"Our problem is that the ministry that is responsible for security does not seem capable to do the work [needed] to ensure security," she told Sabahi. "A year ago the country's security was not like this. Now things are getting worse and security is getting out of hand."
Holding security agencies accountable:
Director of the Mogadishu-based Heritage Institute for Policy Studies Abdi Aynte said the attack on parliament indicated that the security agencies have failed.
"The second biggest symbol of the national government is the parliament aside from the presidential compound," he told Sabahi. "The presidential compound was attacked in February, and now the House of Representatives has been attacked after three months. This shows that the security agencies have failed in their responsibilities."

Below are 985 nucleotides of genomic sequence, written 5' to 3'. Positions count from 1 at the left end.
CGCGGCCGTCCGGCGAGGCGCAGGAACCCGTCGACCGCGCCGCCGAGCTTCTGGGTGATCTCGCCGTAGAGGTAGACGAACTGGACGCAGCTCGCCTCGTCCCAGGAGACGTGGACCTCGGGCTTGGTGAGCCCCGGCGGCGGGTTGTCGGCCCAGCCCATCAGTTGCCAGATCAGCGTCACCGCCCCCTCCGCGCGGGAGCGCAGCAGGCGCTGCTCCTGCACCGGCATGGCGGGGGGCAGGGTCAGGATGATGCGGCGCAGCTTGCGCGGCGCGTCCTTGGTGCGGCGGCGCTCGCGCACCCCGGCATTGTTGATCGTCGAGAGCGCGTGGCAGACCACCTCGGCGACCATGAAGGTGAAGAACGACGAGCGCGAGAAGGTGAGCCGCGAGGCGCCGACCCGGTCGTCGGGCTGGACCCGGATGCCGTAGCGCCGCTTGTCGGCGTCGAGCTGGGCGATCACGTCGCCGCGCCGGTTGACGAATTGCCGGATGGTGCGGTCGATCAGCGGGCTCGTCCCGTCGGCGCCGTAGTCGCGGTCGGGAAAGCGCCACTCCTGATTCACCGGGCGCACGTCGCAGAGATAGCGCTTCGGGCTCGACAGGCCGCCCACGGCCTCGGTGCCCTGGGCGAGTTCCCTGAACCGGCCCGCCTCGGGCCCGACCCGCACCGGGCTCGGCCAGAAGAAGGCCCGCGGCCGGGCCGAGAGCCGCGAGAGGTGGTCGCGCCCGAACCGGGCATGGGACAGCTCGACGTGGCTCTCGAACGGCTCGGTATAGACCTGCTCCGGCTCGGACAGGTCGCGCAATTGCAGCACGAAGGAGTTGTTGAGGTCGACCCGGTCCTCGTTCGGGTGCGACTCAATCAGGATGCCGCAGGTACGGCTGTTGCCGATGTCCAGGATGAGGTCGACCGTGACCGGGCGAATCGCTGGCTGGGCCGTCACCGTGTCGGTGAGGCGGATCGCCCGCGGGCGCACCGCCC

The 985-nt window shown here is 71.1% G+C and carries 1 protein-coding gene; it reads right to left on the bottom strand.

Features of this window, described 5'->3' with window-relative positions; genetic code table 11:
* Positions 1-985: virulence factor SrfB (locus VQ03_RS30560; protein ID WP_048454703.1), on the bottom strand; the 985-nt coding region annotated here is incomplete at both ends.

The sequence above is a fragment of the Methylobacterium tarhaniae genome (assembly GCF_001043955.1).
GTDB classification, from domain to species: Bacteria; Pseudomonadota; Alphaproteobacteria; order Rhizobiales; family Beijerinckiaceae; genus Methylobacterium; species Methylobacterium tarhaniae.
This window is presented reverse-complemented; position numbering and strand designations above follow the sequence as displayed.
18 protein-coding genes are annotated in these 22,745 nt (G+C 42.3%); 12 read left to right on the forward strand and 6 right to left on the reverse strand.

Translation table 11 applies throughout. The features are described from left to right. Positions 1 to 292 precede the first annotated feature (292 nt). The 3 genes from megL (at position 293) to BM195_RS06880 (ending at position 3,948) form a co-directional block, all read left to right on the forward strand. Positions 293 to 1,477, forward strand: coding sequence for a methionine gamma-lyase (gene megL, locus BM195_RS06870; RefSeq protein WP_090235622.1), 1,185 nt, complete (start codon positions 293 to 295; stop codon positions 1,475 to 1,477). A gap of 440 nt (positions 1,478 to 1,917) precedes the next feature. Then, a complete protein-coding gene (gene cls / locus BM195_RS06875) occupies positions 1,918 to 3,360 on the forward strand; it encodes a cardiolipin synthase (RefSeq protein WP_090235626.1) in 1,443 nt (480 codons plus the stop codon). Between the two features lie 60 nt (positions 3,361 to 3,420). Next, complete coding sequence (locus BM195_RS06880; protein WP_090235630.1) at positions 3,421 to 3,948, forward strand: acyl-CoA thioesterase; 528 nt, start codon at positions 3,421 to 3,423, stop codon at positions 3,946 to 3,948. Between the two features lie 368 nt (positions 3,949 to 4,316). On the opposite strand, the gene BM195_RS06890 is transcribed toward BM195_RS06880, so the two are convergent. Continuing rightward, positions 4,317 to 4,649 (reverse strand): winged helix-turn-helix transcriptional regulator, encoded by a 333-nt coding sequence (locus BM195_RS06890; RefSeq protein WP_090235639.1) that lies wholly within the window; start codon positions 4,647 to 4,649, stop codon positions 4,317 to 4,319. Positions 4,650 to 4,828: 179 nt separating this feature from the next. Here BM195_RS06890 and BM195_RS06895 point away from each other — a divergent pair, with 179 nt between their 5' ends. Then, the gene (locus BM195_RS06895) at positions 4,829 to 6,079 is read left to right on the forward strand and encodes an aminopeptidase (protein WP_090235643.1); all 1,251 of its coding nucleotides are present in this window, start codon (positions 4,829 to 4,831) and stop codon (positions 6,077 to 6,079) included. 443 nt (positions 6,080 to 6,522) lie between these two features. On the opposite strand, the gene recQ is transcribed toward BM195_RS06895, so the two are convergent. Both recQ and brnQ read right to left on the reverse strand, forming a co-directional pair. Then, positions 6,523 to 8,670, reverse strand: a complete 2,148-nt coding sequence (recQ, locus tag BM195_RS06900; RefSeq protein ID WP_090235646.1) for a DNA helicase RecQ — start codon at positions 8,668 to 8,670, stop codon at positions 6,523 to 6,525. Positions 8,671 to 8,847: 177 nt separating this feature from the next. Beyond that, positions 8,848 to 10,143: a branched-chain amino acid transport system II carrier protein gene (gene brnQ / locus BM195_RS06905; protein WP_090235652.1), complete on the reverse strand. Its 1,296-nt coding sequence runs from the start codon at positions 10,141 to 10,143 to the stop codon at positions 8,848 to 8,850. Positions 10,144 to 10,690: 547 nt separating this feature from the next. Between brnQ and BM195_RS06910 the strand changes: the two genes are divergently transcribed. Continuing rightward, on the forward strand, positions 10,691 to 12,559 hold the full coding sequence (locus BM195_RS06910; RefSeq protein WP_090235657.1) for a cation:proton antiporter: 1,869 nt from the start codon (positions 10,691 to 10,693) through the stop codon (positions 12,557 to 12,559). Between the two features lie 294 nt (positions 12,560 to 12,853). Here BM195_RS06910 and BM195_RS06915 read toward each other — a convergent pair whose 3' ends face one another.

He said the security officials responsible should be "held accountable to the highest degree".
"If they cannot fulfil their duties, they have to [step down]," he said, adding that AMISOM should not be blamed for any neglect in security.
"It is not AMISOM's responsibility to serve as a police force for the government of Somalia," he said. "Police duties and ensuring public safety are the responsibility of national security agencies. AMISOM's responsibility is to help the government and the Somali people in trying to regain control of places that were not in the government's control."
Aynte encouraged the Somali public on their part to hold the government accountable so that a dependable security can be attained.
"It is important to note that three months ago when the presidential compound was attacked, a cabinet committee was assigned to investigate the events that took place and then to report back to the government and the public," he said. "More than ninety days have elapsed since that committee was appointed. I think the same thing should not happen [again]."